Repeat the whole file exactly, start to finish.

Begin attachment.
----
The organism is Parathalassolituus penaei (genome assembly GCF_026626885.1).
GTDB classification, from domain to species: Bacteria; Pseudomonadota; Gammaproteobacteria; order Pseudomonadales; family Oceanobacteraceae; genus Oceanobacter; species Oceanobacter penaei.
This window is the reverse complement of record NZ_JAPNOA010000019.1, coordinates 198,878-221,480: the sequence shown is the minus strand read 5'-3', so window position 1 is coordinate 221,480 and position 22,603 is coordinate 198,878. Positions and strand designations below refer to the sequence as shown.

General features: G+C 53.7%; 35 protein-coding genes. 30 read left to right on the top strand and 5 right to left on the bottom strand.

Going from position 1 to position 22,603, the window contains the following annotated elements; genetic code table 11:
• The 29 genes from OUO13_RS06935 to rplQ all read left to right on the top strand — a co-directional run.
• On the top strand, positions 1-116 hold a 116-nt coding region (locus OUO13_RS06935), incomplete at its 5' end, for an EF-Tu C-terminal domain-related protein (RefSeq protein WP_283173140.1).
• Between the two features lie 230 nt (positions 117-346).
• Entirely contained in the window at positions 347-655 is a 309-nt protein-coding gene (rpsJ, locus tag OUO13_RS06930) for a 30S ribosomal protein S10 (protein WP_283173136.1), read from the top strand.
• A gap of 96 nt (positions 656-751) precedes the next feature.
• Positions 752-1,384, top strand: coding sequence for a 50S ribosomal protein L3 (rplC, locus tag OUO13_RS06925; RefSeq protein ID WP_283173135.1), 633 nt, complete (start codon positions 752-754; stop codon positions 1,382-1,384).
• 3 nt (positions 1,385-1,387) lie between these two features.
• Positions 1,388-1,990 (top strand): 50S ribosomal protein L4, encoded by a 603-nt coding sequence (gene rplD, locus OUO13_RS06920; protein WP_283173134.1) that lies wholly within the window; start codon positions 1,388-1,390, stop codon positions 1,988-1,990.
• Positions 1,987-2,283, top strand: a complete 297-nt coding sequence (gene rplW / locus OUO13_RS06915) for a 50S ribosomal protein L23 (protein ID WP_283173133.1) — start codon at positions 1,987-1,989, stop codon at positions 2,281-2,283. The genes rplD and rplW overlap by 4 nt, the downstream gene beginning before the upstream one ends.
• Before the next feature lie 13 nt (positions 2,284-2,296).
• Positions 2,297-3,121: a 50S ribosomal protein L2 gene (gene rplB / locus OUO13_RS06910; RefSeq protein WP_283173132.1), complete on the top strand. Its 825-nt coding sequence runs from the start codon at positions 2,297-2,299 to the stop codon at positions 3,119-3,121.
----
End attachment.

The organism is Parathalassolituus penaei (genome assembly GCF_026626885.1).
GTDB classification, from domain to species: Bacteria; Pseudomonadota; Gammaproteobacteria; order Pseudomonadales; family Oceanobacteraceae; genus Oceanobacter; species Oceanobacter penaei.
This window is the reverse complement of record NZ_JAPNOA010000019.1, coordinates 198,878-221,480: the sequence shown is the minus strand read 5'-3', so window position 1 is coordinate 221,480 and position 22,603 is coordinate 198,878. Positions and strand designations below refer to the sequence as shown.

General features: G+C 53.7%; 35 protein-coding genes. 30 read left to right on the top strand and 5 right to left on the bottom strand.

Going from position 1 to position 22,603, the window contains the following annotated elements; genetic code table 11:
• The 29 genes from OUO13_RS06935 to rplQ all read left to right on the top strand — a co-directional run.
• On the top strand, positions 1-116 hold a 116-nt coding region (locus OUO13_RS06935), incomplete at its 5' end, for an EF-Tu C-terminal domain-related protein (RefSeq protein WP_283173140.1).
• Between the two features lie 230 nt (positions 117-346).
• Entirely contained in the window at positions 347-655 is a 309-nt protein-coding gene (rpsJ, locus tag OUO13_RS06930) for a 30S ribosomal protein S10 (protein WP_283173136.1), read from the top strand.
• A gap of 96 nt (positions 656-751) precedes the next feature.
• Positions 752-1,384, top strand: coding sequence for a 50S ribosomal protein L3 (rplC, locus tag OUO13_RS06925; RefSeq protein ID WP_283173135.1), 633 nt, complete (start codon positions 752-754; stop codon positions 1,382-1,384).
• 3 nt (positions 1,385-1,387) lie between these two features.
• Positions 1,388-1,990 (top strand): 50S ribosomal protein L4, encoded by a 603-nt coding sequence (gene rplD, locus OUO13_RS06920; protein WP_283173134.1) that lies wholly within the window; start codon positions 1,388-1,390, stop codon positions 1,988-1,990.
• Positions 1,987-2,283, top strand: a complete 297-nt coding sequence (gene rplW / locus OUO13_RS06915) for a 50S ribosomal protein L23 (protein ID WP_283173133.1) — start codon at positions 1,987-1,989, stop codon at positions 2,281-2,283. The genes rplD and rplW overlap by 4 nt, the downstream gene beginning before the upstream one ends.
• Before the next feature lie 13 nt (positions 2,284-2,296).
• Positions 2,297-3,121: a 50S ribosomal protein L2 gene (gene rplB / locus OUO13_RS06910; RefSeq protein WP_283173132.1), complete on the top strand. Its 825-nt coding sequence runs from the start codon at positions 2,297-2,299 to the stop codon at positions 3,119-3,121.